The 12 black students with whom Obama sympathized argued that their race and economic status meant they deserved special treatment from the university beyond the extra support services they already received. The UIC medical school offered special tutorial sessions, along with individual counseling and mentoring, to help them catch up or keep pace with the generally more affluent white students. Indeed, the school devoted some $1.3 million annually to three programs designed to attract and retain black, Latino, and Native American students. Its retention rate for these minorities was 87 percent, not far below the 96 percent retention rate among whites.

But in an argument similar to what we now see in the Department of Education’s attempt to introduce racial quotas into public school discipline policies, the black students claimed that the mere fact that UIC’s medical school kicked out minority students more frequently than it did whites was the functional equivalent of racism. Obama and his colleagues in the Illinois Black Legislative Caucus agreed, joining with Jesse Jackson and a number of Chicago-area black physicians in calling for action. In the end, the UIC College of Medicine denied any wrongdoing but capitulated to nearly every demand and proved Wright’s political prediction correct. “We may not be able to do anything about [House Speaker] Newt Gingrich from here in Chicago . . . [or] about Pat Buchanan and his popularity among white racists,” Wright told the Defender in 1998, “but we certainly can do something about the university . . . and its complete ignoring of the mandates to be inclusive not only in the student body, but at the faculty level.”

What Wright and Obama started at the University of Illinois-Chicago’s medical school, Obama’s health-reform law would expand on a national scale. Page 879 of the Affordable Care Act explains that the Secretary of Health and Human Services “in awarding grants or contracts under this section . . . shall give preferences to entities that have a demonstrated record of . . . training individuals who are from underrepresented minority groups [blacks and Latinos] or disadvantaged backgrounds.”

Ever since the 1978 landmark affirmative-action case Regents of the University of California v. Bakke, proponents of racial preferences have argued that giving blacks and Latinos preferential access will improve health-care outcomes in minority communities. Cassandra Butts, a former deputy White House counsel in the Obama administration, an Obama law school friend, and a disciple of racialist legal theorist Derrick Bell, even argued that the “disparities” in health-care outcomes stem from structural racism. And yet, as is often the case with arguments for racial preferences, no evidence exists to support these claims. As the United States Commission on Civil Rights put it at the height of the Obamacare debate: “Racial preferences in the Senate Health Care Bill, in addition to being unconstitutional, will not improve health care outcomes for minority patients.”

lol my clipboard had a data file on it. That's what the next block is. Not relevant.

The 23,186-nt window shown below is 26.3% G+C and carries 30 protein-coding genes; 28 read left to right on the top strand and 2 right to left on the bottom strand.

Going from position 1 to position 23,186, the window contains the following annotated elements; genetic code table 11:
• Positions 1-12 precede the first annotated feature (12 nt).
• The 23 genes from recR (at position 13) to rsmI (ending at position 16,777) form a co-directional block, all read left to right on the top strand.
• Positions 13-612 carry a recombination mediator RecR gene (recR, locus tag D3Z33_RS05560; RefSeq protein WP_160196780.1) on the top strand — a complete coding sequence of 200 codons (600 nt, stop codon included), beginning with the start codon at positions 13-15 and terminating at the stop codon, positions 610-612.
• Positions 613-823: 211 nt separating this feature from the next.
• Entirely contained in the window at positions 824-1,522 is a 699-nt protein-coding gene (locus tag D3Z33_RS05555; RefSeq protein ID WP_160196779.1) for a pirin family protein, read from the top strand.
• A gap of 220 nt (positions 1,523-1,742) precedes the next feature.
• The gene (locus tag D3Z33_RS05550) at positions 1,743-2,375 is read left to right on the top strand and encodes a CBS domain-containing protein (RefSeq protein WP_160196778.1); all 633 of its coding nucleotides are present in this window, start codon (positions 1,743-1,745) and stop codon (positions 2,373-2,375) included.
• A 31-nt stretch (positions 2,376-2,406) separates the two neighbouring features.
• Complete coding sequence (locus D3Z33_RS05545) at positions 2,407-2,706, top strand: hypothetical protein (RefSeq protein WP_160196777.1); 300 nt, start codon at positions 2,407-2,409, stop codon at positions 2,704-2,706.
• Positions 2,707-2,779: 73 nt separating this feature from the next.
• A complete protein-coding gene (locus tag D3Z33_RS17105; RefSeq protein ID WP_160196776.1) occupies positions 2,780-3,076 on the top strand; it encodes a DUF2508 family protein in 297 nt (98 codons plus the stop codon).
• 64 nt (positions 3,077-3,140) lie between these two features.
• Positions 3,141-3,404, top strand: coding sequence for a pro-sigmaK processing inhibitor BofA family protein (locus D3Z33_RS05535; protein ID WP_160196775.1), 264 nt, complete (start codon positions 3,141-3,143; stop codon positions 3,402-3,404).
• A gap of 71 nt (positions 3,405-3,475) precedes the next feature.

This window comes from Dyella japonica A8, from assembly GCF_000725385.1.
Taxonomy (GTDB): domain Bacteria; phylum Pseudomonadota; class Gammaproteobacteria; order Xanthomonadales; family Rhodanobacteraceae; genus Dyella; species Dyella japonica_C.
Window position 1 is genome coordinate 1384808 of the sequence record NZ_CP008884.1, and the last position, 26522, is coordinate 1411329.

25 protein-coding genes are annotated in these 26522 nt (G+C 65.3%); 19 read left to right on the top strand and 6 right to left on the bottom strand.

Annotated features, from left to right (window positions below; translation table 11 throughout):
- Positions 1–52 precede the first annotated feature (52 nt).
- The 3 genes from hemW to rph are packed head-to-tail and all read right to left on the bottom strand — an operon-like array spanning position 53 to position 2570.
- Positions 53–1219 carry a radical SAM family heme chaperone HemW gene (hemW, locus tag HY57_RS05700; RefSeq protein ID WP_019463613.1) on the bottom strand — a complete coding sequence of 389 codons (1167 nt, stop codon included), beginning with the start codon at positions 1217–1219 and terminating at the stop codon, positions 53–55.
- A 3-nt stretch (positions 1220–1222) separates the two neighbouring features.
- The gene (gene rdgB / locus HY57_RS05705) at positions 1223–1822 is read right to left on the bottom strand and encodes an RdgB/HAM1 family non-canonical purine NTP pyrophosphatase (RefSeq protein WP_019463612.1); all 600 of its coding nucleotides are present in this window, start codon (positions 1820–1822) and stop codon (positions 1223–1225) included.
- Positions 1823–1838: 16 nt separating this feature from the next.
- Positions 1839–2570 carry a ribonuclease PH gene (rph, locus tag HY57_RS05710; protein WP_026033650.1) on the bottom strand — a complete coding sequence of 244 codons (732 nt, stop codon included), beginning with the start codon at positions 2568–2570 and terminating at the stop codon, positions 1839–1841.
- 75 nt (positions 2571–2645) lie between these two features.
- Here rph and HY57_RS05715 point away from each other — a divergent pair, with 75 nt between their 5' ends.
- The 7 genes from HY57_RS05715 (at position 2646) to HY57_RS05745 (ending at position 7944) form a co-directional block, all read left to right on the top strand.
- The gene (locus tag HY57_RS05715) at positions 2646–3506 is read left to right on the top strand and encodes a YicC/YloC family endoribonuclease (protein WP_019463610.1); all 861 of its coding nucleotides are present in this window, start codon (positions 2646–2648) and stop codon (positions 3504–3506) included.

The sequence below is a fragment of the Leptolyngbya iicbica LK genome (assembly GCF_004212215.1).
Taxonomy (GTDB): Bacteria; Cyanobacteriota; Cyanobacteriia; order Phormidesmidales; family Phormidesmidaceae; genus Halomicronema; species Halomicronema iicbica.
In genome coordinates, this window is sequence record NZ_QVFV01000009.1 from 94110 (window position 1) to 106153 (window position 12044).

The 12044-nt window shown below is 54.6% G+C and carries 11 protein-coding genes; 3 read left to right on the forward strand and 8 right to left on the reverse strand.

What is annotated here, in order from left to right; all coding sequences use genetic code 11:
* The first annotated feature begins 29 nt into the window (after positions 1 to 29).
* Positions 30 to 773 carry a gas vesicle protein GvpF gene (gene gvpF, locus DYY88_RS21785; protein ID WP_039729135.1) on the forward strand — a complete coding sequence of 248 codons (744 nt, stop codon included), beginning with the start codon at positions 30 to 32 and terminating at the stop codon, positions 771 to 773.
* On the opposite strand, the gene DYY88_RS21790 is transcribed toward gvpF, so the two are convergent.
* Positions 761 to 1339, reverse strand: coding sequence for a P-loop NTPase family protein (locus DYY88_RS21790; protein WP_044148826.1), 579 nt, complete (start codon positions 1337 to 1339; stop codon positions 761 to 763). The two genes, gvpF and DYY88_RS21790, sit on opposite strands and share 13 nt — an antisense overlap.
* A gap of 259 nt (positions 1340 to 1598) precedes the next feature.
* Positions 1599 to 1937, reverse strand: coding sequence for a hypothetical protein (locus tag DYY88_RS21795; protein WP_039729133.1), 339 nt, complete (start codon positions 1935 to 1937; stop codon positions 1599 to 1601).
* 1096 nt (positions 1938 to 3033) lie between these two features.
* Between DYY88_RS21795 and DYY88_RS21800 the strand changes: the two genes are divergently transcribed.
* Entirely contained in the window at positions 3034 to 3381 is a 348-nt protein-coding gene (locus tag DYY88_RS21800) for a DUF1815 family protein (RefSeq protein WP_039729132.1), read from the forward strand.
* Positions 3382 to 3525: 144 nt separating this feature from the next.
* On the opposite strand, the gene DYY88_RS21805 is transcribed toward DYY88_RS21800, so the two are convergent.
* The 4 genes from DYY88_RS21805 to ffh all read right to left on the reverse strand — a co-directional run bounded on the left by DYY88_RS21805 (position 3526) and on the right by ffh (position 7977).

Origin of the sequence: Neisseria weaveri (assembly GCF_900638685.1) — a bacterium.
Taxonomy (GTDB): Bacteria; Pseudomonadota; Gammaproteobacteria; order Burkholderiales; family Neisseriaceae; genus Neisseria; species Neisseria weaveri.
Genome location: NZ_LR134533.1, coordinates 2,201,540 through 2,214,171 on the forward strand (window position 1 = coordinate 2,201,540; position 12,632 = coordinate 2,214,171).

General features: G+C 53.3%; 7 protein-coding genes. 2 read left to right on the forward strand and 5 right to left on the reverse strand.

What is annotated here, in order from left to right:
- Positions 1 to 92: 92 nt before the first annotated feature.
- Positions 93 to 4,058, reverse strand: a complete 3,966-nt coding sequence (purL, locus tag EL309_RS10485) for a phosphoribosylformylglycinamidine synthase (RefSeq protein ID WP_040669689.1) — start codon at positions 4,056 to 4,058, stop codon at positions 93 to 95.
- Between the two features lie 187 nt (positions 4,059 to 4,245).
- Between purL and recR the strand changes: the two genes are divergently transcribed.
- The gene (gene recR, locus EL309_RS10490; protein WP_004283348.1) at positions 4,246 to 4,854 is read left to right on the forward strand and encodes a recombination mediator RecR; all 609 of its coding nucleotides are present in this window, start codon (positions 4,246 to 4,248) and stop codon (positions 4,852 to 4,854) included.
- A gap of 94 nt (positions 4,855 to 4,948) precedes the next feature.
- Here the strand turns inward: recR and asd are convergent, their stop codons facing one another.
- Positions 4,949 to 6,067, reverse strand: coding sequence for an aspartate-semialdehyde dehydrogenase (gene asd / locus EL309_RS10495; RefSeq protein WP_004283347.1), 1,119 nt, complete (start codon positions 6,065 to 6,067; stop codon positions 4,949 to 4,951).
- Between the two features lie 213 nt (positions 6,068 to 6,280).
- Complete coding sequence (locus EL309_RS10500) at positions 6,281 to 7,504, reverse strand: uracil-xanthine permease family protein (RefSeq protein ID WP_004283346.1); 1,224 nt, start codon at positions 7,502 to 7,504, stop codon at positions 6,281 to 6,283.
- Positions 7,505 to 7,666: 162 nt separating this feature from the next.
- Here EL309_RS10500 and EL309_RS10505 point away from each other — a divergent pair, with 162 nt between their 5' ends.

Obama has opposed initiatives that would make racial preferences on the part of government unconstitutional. Throughout his career in national politics, Obama has smoothly suggested that he would be open to ending race preferences entirely, at least for his “advantaged” daughters. He has claimed in the past that he favors preferences based on socio-economic status rather than on race. But Obama supported race-based preferences in Michigan in 2003, in multiple states in 2008, and in Arizona in 2010. This year, his Justice Department filed an amicus brief opposing Abigail Fisher, a white student alleging discrimination in admissions at the University of Texas. As Obama told George Stephanopoulos in 2008: “I would like to think that if we make good decisions and we invest in early childhood education, improved K through 12, if we have done what needs to be done to ensure that kids who are qualified to go to college can afford it, that affirmative action becomes a diminishing tool for us to achieve racial equality in this society.”

That sounds nice, but it means he still supports racial preferences—and has for a long time. As is so often the case with Obama, despite masking his beliefs with popular talking points, his actions reveal his left-wing ideology. We’ll learn soon whether enough Americans, after four years of his leadership, finally see through it.